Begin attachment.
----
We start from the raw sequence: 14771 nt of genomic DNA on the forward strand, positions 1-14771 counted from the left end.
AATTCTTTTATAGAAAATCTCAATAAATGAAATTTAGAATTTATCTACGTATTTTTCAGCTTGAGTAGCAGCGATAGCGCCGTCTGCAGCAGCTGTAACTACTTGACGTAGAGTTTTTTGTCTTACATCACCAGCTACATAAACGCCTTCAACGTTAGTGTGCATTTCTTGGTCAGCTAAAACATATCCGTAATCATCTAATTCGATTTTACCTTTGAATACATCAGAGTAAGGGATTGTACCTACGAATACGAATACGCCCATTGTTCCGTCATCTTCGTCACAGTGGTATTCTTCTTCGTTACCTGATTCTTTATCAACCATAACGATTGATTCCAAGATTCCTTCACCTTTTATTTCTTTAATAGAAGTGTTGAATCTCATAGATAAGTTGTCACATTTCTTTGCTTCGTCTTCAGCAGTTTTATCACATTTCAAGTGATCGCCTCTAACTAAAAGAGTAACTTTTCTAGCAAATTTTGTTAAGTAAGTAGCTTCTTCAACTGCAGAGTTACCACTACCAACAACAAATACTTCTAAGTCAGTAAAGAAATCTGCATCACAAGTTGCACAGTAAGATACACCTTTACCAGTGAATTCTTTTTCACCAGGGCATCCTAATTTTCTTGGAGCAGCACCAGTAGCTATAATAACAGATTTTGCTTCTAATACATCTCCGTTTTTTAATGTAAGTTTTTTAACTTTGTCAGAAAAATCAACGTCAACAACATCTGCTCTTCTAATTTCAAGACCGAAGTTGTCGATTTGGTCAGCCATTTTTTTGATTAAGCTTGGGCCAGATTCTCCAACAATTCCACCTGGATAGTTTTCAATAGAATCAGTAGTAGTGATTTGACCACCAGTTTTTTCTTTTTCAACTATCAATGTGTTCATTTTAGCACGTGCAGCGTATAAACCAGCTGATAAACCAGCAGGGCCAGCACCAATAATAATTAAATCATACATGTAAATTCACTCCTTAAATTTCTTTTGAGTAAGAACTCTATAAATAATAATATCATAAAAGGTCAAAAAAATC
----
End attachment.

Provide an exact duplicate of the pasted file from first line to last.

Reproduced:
We start from the raw sequence: 14771 nt of genomic DNA on the forward strand, positions 1-14771 counted from the left end.
AATTCTTTTATAGAAAATCTCAATAAATGAAATTTAGAATTTATCTACGTATTTTTCAGCTTGAGTAGCAGCGATAGCGCCGTCTGCAGCAGCTGTAACTACTTGACGTAGAGTTTTTTGTCTTACATCACCAGCTACATAAACGCCTTCAACGTTAGTGTGCATTTCTTGGTCAGCTAAAACATATCCGTAATCATCTAATTCGATTTTACCTTTGAATACATCAGAGTAAGGGATTGTACCTACGAATACGAATACGCCCATTGTTCCGTCATCTTCGTCACAGTGGTATTCTTCTTCGTTACCTGATTCTTTATCAACCATAACGATTGATTCCAAGATTCCTTCACCTTTTATTTCTTTAATAGAAGTGTTGAATCTCATAGATAAGTTGTCACATTTCTTTGCTTCGTCTTCAGCAGTTTTATCACATTTCAAGTGATCGCCTCTAACTAAAAGAGTAACTTTTCTAGCAAATTTTGTTAAGTAAGTAGCTTCTTCAACTGCAGAGTTACCACTACCAACAACAAATACTTCTAAGTCAGTAAAGAAATCTGCATCACAAGTTGCACAGTAAGATACACCTTTACCAGTGAATTCTTTTTCACCAGGGCATCCTAATTTTCTTGGAGCAGCACCAGTAGCTATAATAACAGATTTTGCTTCTAATACATCTCCGTTTTTTAATGTAAGTTTTTTAACTTTGTCAGAAAAATCAACGTCAACAACATCTGCTCTTCTAATTTCAAGACCGAAGTTGTCGATTTGGTCAGCCATTTTTTTGATTAAGCTTGGGCCAGATTCTCCAACAATTCCACCTGGATAGTTTTCAATAGAATCAGTAGTAGTGATTTGACCACCAGTTTTTTCTTTTTCAACTATCAATGTGTTCATTTTAGCACGTGCAGCGTATAAACCAGCTGATAAACCAGCAGGGCCAGCACCAATAATAATTAAATCATACATGTAAATTCACTCCTTAAATTTCTTTTGAGTAAGAACTCTATAAATAATAATATCATAAAAGGTCAAAAAAATC